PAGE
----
Similarly, the Weight Watchers diet also encourages a wide range of foods, with a focus on moderation in quantities and encouraging healthy choices over processed food. The Low Carb diet doesn’t encourage as wide a range of food, however some people find Low Carb diets fairly easy to stick to, at least for limited periods. As we see in our data though, the times of the year when there are lots of cakes and cookies can be the downfall of Low Carb dieters.

While using this data mining approach meant that we could compare diets side-by-side, it did have the drawback that we didn’t know how much people lost on each of the diets, and we don’t know their reasons for ceasing to search for recipes (was it really because they had stopped the diet?). We also didn’t know if people switched diets.

**Which diet was easiest to stick to during the pandemic lockdown?**

We now have over a full year more of recipe search data since we wrote our paper. We might wonder… did people find it harder to stick to their diets during the pandemic lockdowns in various US states that occurred between March and April of 2020? And, if so, which diets had the worst dropout rates?

To examine this, I did what is called “trend-correcting” the data. Diets wax and wane in popularity over the years, and first I had to divide out the long term trends. Here is what the data for 2020 look like when I do that, overlaid on the trend-corrected data from 2019:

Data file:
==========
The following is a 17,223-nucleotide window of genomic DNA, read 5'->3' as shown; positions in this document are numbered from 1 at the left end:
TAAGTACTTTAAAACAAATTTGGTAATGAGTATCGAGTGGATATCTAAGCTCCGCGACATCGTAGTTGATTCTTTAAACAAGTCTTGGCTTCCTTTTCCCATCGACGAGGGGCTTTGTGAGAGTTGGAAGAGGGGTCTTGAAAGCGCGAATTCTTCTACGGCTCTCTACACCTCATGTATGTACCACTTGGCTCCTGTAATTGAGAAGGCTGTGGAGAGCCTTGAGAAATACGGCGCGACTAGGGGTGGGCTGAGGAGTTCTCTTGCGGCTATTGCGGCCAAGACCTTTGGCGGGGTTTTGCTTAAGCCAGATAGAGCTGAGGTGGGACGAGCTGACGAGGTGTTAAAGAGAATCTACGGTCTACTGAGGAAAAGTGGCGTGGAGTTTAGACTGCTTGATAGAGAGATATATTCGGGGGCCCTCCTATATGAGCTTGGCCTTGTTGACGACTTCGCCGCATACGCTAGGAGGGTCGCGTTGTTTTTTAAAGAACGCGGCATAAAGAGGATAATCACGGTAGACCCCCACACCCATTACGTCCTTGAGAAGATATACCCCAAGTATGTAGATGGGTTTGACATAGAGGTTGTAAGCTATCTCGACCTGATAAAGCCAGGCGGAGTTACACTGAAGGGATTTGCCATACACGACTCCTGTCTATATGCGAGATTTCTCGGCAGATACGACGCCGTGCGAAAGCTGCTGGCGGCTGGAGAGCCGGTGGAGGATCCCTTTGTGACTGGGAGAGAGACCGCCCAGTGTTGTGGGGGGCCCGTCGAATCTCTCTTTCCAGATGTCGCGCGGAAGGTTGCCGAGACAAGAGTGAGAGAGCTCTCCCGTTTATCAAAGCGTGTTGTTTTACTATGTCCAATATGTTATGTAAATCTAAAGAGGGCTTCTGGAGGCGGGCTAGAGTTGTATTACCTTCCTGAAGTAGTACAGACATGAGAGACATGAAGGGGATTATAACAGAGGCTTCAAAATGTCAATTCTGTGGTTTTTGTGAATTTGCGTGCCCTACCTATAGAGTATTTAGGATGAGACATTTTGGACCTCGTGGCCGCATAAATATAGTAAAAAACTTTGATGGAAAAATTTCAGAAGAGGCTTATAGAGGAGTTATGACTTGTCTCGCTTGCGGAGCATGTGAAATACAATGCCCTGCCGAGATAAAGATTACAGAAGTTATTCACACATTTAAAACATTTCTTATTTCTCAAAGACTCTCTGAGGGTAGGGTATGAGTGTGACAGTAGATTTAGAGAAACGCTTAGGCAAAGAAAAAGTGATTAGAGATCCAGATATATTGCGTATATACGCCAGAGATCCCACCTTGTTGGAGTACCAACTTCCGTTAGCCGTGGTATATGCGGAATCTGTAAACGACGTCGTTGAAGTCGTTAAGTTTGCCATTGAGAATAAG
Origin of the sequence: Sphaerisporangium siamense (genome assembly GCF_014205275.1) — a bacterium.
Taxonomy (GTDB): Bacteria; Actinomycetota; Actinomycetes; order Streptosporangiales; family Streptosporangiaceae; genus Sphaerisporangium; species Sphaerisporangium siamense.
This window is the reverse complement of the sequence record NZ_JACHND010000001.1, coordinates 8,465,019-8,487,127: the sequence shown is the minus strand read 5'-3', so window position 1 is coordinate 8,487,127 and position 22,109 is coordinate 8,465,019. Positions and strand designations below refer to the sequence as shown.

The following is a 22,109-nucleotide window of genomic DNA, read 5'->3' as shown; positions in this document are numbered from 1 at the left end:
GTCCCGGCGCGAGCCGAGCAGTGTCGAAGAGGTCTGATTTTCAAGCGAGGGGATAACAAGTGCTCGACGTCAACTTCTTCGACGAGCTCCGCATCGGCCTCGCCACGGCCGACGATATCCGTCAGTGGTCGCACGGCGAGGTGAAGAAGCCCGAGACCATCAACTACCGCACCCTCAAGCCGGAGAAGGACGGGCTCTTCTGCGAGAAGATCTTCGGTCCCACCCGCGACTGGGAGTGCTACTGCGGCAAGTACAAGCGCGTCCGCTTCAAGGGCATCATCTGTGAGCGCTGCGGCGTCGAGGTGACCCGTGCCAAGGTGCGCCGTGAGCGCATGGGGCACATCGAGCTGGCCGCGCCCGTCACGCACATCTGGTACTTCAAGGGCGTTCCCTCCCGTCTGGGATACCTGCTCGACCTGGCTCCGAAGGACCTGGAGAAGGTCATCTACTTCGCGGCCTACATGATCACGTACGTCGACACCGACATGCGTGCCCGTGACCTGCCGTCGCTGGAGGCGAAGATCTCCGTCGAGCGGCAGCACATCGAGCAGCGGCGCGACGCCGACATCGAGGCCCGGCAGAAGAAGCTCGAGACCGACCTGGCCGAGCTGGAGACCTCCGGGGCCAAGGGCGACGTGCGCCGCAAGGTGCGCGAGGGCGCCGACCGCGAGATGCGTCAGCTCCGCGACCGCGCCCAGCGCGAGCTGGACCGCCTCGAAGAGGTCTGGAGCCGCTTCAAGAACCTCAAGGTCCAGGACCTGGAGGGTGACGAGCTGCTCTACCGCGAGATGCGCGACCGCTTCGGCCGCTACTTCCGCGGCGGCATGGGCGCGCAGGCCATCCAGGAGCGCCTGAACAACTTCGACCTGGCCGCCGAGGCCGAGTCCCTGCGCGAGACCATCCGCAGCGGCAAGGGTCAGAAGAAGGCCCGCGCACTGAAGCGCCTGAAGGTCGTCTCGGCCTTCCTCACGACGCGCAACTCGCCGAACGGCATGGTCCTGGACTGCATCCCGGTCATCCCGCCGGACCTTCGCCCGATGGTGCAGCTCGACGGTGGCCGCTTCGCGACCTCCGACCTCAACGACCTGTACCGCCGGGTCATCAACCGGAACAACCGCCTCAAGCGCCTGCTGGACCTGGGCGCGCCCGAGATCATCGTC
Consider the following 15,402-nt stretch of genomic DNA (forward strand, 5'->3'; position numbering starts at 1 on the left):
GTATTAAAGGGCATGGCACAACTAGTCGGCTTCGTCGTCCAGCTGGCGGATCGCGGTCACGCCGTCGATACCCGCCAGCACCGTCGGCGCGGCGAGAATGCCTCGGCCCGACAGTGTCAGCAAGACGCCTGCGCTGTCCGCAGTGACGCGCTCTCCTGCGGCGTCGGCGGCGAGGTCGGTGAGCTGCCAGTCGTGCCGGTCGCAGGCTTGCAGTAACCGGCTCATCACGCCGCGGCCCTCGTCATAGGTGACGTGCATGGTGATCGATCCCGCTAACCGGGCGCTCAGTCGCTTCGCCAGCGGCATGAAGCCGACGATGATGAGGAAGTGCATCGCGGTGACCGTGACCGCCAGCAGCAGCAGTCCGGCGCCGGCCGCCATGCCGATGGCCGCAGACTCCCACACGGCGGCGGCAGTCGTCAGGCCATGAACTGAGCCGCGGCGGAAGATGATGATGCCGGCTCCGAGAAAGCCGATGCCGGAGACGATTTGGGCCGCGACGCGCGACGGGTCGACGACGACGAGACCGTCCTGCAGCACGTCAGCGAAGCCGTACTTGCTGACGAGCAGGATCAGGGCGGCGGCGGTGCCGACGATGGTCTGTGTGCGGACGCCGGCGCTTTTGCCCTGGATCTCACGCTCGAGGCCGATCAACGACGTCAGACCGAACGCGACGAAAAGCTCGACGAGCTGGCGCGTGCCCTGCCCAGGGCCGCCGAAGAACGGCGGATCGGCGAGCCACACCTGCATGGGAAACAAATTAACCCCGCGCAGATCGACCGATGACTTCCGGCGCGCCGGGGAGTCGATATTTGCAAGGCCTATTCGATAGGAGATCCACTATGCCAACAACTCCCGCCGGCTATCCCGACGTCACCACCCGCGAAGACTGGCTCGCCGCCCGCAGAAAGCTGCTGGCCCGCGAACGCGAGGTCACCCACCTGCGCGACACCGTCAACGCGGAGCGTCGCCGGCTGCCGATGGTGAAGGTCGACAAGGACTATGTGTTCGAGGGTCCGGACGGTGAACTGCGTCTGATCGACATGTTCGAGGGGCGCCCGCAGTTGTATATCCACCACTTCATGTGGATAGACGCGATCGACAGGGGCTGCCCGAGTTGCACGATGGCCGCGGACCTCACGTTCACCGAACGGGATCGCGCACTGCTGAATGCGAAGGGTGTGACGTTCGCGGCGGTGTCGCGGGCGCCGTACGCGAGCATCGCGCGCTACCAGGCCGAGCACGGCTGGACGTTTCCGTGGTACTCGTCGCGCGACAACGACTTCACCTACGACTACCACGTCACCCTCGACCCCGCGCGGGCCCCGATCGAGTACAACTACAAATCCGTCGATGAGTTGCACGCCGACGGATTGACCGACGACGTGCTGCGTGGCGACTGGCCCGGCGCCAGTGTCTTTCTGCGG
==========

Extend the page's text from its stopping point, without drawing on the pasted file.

It’s pretty clear that dieters (except those on the Paleo diet!) seemed to have a lot more trouble sticking to their diets during March and April of 2020 when social distancing from their refrigerator became difficult. Then for most diets there was a rebound effect later in 2020 where more people than usual appeared to be dieting (likely in a bid to lose their pandemic lockdown pounds).

If we look at the percentage difference between the pink 2020 curve and the prediction from the year before, here is what we get:

**The Paleo diet actually gained followers during the pandemic, with up to 50% more people following that diet than we would have expected compared to the year before! ** The next easiest diet for people to adhere to appeared to be the Low Carb diet, which only lost around 20% more dieters than usual during the lock down. The hardest diets for people to follow during the lockdown were Weight Watchers and South Beach. For Weight Watchers, part of the issue might have been that some people following it choose to attend in-person support meetings, and during the lockdown these were likely sharply curtailed. This also likely explains why it really didn’t rebound as much as other diets after the lockdown… people were still avoiding group settings.